Stokes: Studying Philosophy at USM “Changed Me Fundamentally”
Wed, 08/30/2023 - 12:01pm | By: David Tisdale
Knowing yourself is the beginning of all wisdom. – Aristotle
Michael Stokes enrolled at The University of Southern Mississippi (USM) as a transfer student in the spring semester of 1997 to pursue a degree in philosophy.
But his head wasn’t really in it.
“I was not a good student,” the Laurel, Mississippi native recounted. “I wasn’t motivated to study, and I had a couple of bad semesters before I gave up on college.”
After dropping out of USM, Stokes held a variety of jobs, including work on oil rigs across the country for several years. But the idea of continuing his education was never far from his mind as he toiled with crews drilling for black gold, thinking more and more as the years passed about finishing his undergraduate degree and then going to law school.
Nearly two decades after his first attempt, he returned to USM in the fall of 2015. He was on academic probation for his first two semesters until he improved his grade point average (GPA), but he pressed forward, earning a bachelor’s degree in philosophy and graduating with honors in May of 2019.
“One thing I was certain about from the beginning was that I wanted to major in philosophy,” Stokes said. “I liked the idea of struggling with philosophical concepts, even if it would be many years before I came back to USM and actually did so.”
Stokes cashed that second-chance check with a vengeance, earning the Outstanding Philosophy Undergraduate award for the 2016-17 academic year and the Forrest Wood Philosophy Scholarship for the 2017-18 and 2018-19 academic years. In further sharp contrast with his previous stint as a USM student, he made the President’s List with a GPA of 4.0 for eight semesters, from fall of 2015 to spring of 2019.
A cadre of supportive faculty guided Stokes, armed with his newfound attitude about his future, to the finish line and his diploma.
“I was very fortunate to study in a small department under professors who were generous with their time,” he said. “Dr. Sam Bruton mentored me and was instrumental in my academic development. I was able to do independent studies under him and Dr. Michael DeArmey, and those experiences were some of the most valuable of my college career.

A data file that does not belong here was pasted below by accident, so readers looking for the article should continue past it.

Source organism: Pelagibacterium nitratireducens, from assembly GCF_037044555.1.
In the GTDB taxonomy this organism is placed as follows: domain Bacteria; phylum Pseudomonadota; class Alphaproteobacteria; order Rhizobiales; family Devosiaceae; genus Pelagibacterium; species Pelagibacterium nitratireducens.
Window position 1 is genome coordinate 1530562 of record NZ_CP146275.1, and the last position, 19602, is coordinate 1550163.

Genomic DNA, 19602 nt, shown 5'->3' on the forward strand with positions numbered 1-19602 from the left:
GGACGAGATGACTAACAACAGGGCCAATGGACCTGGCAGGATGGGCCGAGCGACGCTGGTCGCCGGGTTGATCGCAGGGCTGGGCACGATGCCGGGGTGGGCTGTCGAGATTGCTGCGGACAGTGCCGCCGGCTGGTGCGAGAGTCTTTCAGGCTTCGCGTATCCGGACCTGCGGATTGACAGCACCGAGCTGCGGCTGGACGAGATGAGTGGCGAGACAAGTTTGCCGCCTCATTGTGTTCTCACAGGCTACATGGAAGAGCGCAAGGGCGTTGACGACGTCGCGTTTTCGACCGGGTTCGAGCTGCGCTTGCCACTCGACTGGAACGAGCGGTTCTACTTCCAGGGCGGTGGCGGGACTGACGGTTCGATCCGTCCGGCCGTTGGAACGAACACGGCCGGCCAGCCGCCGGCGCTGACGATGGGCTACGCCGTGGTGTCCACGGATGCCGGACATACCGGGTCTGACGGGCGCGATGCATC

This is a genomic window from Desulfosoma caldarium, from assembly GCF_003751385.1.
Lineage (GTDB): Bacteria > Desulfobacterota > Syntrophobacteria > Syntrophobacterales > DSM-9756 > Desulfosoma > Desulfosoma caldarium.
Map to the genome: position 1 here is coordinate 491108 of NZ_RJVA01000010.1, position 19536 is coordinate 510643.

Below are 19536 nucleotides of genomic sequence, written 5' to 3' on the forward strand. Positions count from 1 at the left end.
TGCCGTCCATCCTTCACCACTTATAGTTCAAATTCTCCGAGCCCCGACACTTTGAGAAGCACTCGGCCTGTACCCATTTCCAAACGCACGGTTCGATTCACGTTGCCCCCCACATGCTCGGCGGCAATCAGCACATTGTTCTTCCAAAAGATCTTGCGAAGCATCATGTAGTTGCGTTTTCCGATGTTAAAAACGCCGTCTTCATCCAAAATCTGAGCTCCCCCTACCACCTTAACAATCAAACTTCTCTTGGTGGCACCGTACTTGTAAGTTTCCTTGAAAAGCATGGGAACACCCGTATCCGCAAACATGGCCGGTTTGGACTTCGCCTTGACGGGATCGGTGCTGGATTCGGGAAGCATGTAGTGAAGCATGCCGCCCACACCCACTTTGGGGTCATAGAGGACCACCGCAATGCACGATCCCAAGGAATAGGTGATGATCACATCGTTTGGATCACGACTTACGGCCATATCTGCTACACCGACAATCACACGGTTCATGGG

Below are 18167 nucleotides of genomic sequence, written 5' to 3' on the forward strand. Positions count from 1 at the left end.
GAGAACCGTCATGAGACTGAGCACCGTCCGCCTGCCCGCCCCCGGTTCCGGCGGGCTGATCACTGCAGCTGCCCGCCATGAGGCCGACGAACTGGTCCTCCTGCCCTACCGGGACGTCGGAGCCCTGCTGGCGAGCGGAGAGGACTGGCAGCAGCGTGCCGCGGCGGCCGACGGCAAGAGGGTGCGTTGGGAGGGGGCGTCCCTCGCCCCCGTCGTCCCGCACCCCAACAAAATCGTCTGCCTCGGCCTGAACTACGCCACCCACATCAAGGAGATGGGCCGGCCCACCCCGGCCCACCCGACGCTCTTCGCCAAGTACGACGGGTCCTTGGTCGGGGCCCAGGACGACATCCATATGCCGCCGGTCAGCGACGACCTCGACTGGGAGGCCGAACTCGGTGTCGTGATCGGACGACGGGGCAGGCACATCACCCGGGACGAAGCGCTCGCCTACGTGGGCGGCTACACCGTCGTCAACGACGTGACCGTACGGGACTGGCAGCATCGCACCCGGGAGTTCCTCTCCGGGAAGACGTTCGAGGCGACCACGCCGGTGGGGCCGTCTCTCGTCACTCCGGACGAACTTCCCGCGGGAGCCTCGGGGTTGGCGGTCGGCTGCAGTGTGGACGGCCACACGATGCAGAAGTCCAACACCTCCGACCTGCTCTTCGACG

“Dr. [Paula] Smithka helped me through my capstone project and was always patient with me, and Dr. Amy Slagle remains one of my favorite people at USM.”
Stokes cited the works of German philosopher and political theorist Carl Schmitt, whose writings and research centered around the idea of human tribalism, as being of particular interest to him in the discipline.
“His work gave me a framework of analysis to apply to our modern, hyper-polarized politics,” Stokes explained. “I don’t believe Schmitt was always correct, but the ideas from his writing helped me better understand politics in the internet age on a more intuitive level. I still read Schmitt and think about his ideas often.”
He also studied German extensively at USM under Dr. William Odom, earning him induction into the Tau Psi chapter of Delta Phi Alpha National German Honor Society. “He (Dr. Odom) is someone I respect and admire greatly,” Stokes said. “I think I took more classes under him than anyone else aside from Dr. Bruton, and I loved every one of them.”
Tending to legal matters
After graduating from USM, Stokes enrolled at the University of Mississippi’s Law School, made the Dean’s list all six semesters and graduated summa cum laude. He earned the Bobby Wood Clinical Programs Award for his work with the George C. Cochran Innocence Project during his final year of law school.
He also received the Outstanding Student Award for the highest grade in Law 707: Incarceration Law in the fall of 2022, served as the Student Bar Association’s director of communications, and was inducted into Phi Kappa Phi Honor Society, the nation's oldest, largest, and most selective honor society for all academic disciplines.
“The job of a lawyer in our legal system is to advocate for a client by contradicting the opposing side, demonstrating there is another way to view facts and legal principles,” Stokes said. “The ‘correct’ answer is the one that best supports the position for which one is advocating. Doing this is a challenging exercise of one’s wits, especially when the argument is one that must be made quickly.
“And so, studying philosophy at USM helped me understand my academic strengths and weaknesses, but also helped me develop the ability to get to the heart of an issue quickly and identify any areas of weakness or flexibility. This is especially helpful when reading, or drafting, statutes and regulations. I don’t know that there is any academic discipline that can prepare someone more effectively for the study of law than philosophy.”